#S7S Seeking Seven Sunday

1. This week I really enjoyed our discussion on Wednesday night about the journey that each of us have taken as connected learners. The tools I discovered and the skills I walk away with this semester are definitely ones that I will be able to carry on with for many years in my teacher careers.

2. Similar to Jingru Chen, I also appreciated Christina’s post about her Six Image Memoir’s. Oftentimes, pictures really are worth a thousand words and this is a wonderful example of how that principle can be applied in a digital forum. This would be a fun way to infuse connected learning into our classrooms and also a great way for students to utilize their smartphones in a creative and educational format!

http://voice.adobe.com/v/9zDUIf9Q5rF

3. I loved Tahira Jones’ Flipagram and how she used a digital format to share her everyday life experiences. Such an easy, yet powerful, means of sharing your life with others online.

4. I enjoyed reading through Helga Porter’s curation of various online videos that she uses to inspired students in her classroom and encourage them to be their best selves. I particularly liked that they spanned several subject matters so that all teachers can benefit from this curation. The idea of a video curation is one that I also considered last week when I curated several YouTube videos that help to educated others about the benefits of connected learning.

https://emblazen.wordpress.com/2015/04/15/28/

5. And for any of  you who have not checked out Kid President on YouTube, you are missing out! It is awesome to hear inspiring messages spread via social media and to see humor being utilized to spread positive energy and messages among not only the kids who watch this video, but even the adults. I was laughing and even on the verge of tears the first time I saw this video. Kid President’s “20 Things We Should Say More Often” is funny and inspiring for anybody who watches it!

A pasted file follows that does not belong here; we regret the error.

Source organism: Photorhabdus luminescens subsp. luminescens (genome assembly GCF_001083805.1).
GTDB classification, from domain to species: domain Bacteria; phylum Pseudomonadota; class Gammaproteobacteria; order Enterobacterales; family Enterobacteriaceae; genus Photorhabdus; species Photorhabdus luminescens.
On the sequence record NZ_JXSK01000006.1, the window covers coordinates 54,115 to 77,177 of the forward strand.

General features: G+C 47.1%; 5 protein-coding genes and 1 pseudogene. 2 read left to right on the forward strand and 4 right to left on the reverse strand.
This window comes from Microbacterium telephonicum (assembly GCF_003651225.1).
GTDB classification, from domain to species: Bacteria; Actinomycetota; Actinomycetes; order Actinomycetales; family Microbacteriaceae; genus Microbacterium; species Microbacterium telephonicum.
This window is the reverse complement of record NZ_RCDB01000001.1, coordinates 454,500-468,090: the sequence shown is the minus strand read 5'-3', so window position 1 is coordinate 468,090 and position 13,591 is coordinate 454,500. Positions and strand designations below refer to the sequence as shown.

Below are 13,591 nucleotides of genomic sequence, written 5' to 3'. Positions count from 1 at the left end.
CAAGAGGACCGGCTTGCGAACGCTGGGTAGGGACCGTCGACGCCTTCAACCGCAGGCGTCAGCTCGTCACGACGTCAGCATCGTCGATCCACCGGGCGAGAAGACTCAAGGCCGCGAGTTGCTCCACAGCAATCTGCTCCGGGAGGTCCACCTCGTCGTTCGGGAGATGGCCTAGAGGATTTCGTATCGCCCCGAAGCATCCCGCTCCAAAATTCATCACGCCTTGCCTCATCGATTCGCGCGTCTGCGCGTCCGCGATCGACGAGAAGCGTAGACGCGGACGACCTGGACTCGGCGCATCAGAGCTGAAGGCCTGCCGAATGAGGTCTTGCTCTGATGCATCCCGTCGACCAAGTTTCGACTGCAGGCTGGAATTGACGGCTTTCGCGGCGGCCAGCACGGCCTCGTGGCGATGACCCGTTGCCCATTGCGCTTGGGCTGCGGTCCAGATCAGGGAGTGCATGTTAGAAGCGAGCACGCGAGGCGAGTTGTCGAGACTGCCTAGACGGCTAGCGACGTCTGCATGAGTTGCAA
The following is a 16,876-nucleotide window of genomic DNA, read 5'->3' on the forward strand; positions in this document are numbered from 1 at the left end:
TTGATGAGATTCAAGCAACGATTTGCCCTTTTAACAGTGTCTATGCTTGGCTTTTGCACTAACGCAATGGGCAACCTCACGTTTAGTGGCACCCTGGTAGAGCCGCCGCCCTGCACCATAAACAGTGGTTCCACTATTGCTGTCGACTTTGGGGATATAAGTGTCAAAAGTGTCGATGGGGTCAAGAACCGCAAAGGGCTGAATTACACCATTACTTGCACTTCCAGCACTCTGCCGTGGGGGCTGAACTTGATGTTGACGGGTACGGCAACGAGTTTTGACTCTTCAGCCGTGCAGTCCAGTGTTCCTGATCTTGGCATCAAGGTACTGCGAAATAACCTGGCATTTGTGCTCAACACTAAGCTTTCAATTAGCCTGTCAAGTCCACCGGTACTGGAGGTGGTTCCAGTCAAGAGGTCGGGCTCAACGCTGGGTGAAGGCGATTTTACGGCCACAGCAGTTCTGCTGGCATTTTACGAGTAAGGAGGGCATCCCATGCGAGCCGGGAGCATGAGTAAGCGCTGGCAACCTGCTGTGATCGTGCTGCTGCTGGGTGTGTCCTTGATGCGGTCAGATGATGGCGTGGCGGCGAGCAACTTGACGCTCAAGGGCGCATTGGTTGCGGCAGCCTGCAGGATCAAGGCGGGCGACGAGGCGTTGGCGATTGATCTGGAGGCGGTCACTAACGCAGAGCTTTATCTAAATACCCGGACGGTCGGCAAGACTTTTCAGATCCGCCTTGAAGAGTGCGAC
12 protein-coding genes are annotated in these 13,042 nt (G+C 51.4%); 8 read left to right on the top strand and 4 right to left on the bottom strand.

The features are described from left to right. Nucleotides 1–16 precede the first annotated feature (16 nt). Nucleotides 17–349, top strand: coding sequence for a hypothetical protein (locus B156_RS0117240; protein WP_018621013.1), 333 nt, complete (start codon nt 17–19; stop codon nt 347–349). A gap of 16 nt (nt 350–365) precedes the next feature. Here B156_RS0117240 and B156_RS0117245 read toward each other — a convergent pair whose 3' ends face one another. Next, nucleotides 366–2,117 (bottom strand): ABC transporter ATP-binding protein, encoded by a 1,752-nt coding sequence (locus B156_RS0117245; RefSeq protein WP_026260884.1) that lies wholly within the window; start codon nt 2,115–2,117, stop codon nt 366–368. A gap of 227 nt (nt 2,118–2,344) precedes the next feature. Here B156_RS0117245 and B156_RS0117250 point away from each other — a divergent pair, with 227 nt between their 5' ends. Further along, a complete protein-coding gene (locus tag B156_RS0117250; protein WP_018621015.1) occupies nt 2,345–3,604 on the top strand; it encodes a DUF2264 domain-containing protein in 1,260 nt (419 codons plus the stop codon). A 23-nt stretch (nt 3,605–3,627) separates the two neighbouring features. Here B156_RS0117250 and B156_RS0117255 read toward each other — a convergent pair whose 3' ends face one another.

https://www.youtube.com/watch?v=m5yCOSHeYn4

6. Here is another Kid President video shared by Tahira Jones that I think everyone should have a chance to look at! This one comes in a close second for me. Building off of this, I also love the way that Lower Merion School District made their own rendition of Pharell’s “Happy.” Helga Porter shared a video on her blog produced by the district and writes

At the beginning of this school year, teachers and students collaborated and choreographed to interpret their own wacky brand of “happy.” Although many school districts have done the same thing, it just brings a smile to my face to see people letting go of their inhibitions and just having fun!

I couldn’t agree more!

Here is link to Kid President’s “Awesome Looks Like You.” https://www.youtube.com/watch?v=6rOl3IDr0N0

Here is a link to Lower Merion’s version of “Happy,” – a great example of how a school can build character, community, and connected learning skills all at the same time. https://www.youtube.com/watch?v=F8joYAIMjtI&feature=youtu.be

7. And last, but definitely NOT least, for any public educator, I wanted to bounce my frustrations regarding PSSAs off of other in this course. All the resources  put into these tests and the stress and time putting into preparing for them seems like it mounts little by little each year. I wonder to myself when does it all just get to be too much and at what point are the students being done a disservice by our preoccupation with these exams? I find it discouraging that greater numbers of good teachers, even those who are decades into their careers, are leaving the profession due to increasing stress and accountability measures. Take a look at this Lancaster Online article posted by Tahira that looks into the story of one Pennsylvania teacher, who resigned at the age of 42 to pursue a career in medicine after the sight of her students struggling to cope with the pressures of standardized testing finally took its toll.

http://lancasteronline.com/news/local/l-s-teacher-quits-over-standardized-testing-says-leaving-breaks/article_9e83c0f2-ae31-11e4-8543-0bc4ff61bc24.html

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